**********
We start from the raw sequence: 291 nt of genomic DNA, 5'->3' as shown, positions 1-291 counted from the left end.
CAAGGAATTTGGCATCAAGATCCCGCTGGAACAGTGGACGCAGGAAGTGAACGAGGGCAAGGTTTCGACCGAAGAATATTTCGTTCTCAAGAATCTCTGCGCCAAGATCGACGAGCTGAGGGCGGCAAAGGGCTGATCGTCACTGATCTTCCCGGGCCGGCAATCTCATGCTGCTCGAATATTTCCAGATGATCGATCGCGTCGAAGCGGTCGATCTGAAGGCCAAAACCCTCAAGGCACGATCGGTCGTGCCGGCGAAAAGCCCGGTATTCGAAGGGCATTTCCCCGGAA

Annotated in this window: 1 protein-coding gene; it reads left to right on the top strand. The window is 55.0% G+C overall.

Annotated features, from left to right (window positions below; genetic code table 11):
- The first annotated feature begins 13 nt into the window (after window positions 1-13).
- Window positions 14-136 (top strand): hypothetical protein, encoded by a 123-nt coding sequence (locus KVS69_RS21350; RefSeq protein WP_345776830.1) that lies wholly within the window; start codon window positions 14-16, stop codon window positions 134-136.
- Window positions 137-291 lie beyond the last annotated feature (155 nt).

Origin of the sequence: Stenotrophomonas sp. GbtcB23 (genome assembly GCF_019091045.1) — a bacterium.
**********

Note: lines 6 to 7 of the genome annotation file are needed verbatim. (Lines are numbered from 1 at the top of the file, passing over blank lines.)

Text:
- Window positions 14-136 (top strand): hypothetical protein, encoded by a 123-nt coding sequence (locus KVS69_RS21350; RefSeq protein WP_345776830.1) that lies wholly within the window; start codon window positions 14-16, stop codon window positions 134-136.
- Window positions 137-291 lie beyond the last annotated feature (155 nt).